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Surgeons Jennifer Manders, MD, (right) and Anureet Bajaj, MD, examine a breast cancer patient's mammograms.
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Surgeons Jennifer Manders, MD, (right) and Anureet Bajaj, MD, examine a breast cancer patient's mammograms.
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Jennifer Manders, MD, is a breast surgeon and assistant professor of medicine at the University of Cincinnati.
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Publish Date: 08/15/06
Media Contact: AHC Public Relations, (513) 558-4553
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UC HEALTH LINE: Rare—But Aggressive—Form of Breast Cancer Undetectable By Mammogram

CINCINNATI—Most women believe that having their annual mammograms and clinical breast exams is enough to catch cancer if it develops.

 

But University of Cincinnati (UC) breast cancer experts counsel that paying attention to even minor changes in breast appearance could save your life if you get a rare form of the disease known as “inflammatory” breast cancer. Unlike most other forms of breast cancer, they say, this disease is undetectable on a mammogram and doesn’t start as a lump.

 

“Inflammatory breast cancer starts as a tissue thickening or redness, versus a lump that can be felt,” explains Jennifer Manders, MD, assistant professor and breast surgeon at the UC, “so it often goes undetected until the disease has spread to the lymph nodes and possibly to other areas of the body.”

 

There are two primary types of breast cancer: noninvasive, which is localized to one place, and invasive, which can spread to other parts of the body. Inflammatory breast cancer is a very aggressive form of invasive cancer caused by a build-up of breast cancer cells that block the lymphatic vessels.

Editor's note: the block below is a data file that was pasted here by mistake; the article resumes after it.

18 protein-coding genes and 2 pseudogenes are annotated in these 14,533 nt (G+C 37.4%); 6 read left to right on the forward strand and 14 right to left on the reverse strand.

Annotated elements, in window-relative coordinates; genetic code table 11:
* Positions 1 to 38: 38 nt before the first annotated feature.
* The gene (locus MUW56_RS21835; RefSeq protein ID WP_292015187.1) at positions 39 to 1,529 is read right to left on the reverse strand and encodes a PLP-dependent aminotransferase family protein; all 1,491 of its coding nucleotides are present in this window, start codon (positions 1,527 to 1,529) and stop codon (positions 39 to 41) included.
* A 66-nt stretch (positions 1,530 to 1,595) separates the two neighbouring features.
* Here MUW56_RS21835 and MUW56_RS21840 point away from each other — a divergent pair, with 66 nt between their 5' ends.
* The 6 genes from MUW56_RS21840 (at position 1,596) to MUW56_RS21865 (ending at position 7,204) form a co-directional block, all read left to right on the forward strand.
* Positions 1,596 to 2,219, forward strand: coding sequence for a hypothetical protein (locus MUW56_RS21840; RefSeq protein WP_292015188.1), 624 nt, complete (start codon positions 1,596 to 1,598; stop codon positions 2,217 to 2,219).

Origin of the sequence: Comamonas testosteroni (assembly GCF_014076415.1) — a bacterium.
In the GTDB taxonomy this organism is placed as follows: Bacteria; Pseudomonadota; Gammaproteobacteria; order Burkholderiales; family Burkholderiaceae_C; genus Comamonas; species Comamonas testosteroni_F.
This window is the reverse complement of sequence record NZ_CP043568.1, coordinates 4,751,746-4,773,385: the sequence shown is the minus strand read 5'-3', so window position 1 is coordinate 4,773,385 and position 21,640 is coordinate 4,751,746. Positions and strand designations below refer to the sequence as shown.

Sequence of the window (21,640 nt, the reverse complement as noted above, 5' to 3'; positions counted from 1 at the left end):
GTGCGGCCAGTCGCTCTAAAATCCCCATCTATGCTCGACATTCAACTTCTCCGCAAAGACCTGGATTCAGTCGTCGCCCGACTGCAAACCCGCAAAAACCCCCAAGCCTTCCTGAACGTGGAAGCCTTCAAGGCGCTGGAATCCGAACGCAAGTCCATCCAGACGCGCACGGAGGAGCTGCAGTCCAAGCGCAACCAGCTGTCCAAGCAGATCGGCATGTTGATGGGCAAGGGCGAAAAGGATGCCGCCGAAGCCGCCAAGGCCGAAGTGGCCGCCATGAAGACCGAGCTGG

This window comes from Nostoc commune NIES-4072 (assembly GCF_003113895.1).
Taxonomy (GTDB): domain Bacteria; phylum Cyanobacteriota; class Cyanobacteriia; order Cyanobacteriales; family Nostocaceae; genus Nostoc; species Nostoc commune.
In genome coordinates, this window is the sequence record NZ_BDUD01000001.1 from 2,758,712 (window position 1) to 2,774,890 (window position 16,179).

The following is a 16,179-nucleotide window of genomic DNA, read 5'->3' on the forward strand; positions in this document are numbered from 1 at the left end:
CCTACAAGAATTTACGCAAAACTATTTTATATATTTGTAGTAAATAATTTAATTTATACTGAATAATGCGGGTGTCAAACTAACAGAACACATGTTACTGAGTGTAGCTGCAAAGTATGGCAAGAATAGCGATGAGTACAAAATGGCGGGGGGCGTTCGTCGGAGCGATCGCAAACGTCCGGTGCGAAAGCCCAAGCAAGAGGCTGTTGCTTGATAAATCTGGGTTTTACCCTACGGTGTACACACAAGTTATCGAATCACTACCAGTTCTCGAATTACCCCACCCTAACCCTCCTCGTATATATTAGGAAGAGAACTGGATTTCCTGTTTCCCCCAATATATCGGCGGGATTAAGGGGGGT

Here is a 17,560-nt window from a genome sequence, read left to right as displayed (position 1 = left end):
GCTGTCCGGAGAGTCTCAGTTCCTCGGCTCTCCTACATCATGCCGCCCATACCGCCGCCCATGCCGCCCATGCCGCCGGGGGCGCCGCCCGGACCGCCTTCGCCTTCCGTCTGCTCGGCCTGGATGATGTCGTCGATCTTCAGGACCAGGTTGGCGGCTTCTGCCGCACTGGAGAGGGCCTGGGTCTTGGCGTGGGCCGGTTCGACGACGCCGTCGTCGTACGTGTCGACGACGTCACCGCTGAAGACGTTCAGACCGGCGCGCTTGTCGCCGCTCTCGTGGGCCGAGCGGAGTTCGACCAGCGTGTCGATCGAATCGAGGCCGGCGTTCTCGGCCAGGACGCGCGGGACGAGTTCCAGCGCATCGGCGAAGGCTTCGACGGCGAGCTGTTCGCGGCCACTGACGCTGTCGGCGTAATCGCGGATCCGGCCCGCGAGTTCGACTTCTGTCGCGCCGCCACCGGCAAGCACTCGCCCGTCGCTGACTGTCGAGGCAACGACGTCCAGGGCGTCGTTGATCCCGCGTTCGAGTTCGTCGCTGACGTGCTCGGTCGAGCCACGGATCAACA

The body’s lymphatic system produces and stores cells to fight off infection and disease. Breast lymphatics, tiny channels similar to blood vessels, transport fluid from the breast tissue to the lymph node glands in the underarm, which in turn help to fight infection and disease. Inflammatory breast cancer cells enter directly into the lymphatic channels within the skin of the breast, allowing the disease to spread more quickly to other parts of the body.

 

Although scientists estimate that the disease represents only 1 to 5 percent of all breast cancers, it is one of the most difficult types to treat because it is often diagnosed in an advanced stage.

 

“There is a lack of awareness about this disease,” says Manders, “so women often dismiss the warning signs of inflammatory breast cancer because it’s not obvious that something is wrong.”

 

Those warning signs include painless skin discoloration or redness (similar to a bug bite), rapid increase in breast size, an inverted nipple, and enlarged lymph nodes in the underarms or neck. 

 

“Every woman should be familiar with the way her breasts look and feel normally,” adds Zeina Nahleh, MD, a medical oncologist and assistant professor at UC. “That way, she can quickly identify suspicious changes and have them examined immediately by a physician.”

 

Treatment for inflammatory breast cancer typically involves chemotherapy first, to halt the spread of cancer, followed by surgery to remove the lymph nodes and breast tissue and chest radiation to kill any remaining cancer cells.

 

“What’s important is that women recognize the warning signs before the disease becomes untreatable,” adds Nahleh.

 

For information on breast cancer clinical trials, call the UC Cancer Center research office at (513) 584-2951.



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